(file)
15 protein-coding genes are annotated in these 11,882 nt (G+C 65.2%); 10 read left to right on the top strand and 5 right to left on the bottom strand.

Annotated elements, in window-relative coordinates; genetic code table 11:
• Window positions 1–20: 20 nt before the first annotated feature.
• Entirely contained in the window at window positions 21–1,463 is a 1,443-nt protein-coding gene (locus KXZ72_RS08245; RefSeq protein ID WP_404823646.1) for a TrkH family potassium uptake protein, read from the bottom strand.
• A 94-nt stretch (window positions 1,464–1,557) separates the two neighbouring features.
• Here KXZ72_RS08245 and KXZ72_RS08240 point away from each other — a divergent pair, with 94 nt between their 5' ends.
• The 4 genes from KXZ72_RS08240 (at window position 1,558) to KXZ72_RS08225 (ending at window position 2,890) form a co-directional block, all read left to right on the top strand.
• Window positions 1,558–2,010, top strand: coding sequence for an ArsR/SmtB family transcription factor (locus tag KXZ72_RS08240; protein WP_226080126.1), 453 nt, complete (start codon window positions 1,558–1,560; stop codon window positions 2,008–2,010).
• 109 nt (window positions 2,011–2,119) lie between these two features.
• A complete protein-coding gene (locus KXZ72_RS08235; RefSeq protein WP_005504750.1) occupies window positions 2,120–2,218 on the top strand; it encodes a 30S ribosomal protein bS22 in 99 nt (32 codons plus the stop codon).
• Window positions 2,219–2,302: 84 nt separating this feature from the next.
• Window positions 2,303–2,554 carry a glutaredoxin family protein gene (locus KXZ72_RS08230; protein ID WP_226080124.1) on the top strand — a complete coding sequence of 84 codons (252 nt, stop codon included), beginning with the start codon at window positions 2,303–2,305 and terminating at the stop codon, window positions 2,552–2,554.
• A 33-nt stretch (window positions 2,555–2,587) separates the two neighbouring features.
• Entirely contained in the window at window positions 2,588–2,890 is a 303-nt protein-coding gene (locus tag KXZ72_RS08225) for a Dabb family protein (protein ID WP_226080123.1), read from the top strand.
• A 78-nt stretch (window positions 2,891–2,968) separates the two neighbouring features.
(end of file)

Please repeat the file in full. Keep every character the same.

15 protein-coding genes are annotated in these 11,882 nt (G+C 65.2%); 10 read left to right on the top strand and 5 right to left on the bottom strand.

Annotated elements, in window-relative coordinates; genetic code table 11:
• Window positions 1–20: 20 nt before the first annotated feature.
• Entirely contained in the window at window positions 21–1,463 is a 1,443-nt protein-coding gene (locus KXZ72_RS08245; RefSeq protein ID WP_404823646.1) for a TrkH family potassium uptake protein, read from the bottom strand.
• A 94-nt stretch (window positions 1,464–1,557) separates the two neighbouring features.
• Here KXZ72_RS08245 and KXZ72_RS08240 point away from each other — a divergent pair, with 94 nt between their 5' ends.
• The 4 genes from KXZ72_RS08240 (at window position 1,558) to KXZ72_RS08225 (ending at window position 2,890) form a co-directional block, all read left to right on the top strand.
• Window positions 1,558–2,010, top strand: coding sequence for an ArsR/SmtB family transcription factor (locus tag KXZ72_RS08240; protein WP_226080126.1), 453 nt, complete (start codon window positions 1,558–1,560; stop codon window positions 2,008–2,010).
• 109 nt (window positions 2,011–2,119) lie between these two features.
• A complete protein-coding gene (locus KXZ72_RS08235; RefSeq protein WP_005504750.1) occupies window positions 2,120–2,218 on the top strand; it encodes a 30S ribosomal protein bS22 in 99 nt (32 codons plus the stop codon).
• Window positions 2,219–2,302: 84 nt separating this feature from the next.
• Window positions 2,303–2,554 carry a glutaredoxin family protein gene (locus KXZ72_RS08230; protein ID WP_226080124.1) on the top strand — a complete coding sequence of 84 codons (252 nt, stop codon included), beginning with the start codon at window positions 2,303–2,305 and terminating at the stop codon, window positions 2,552–2,554.
• A 33-nt stretch (window positions 2,555–2,587) separates the two neighbouring features.
• Entirely contained in the window at window positions 2,588–2,890 is a 303-nt protein-coding gene (locus tag KXZ72_RS08225) for a Dabb family protein (protein ID WP_226080123.1), read from the top strand.
• A 78-nt stretch (window positions 2,891–2,968) separates the two neighbouring features.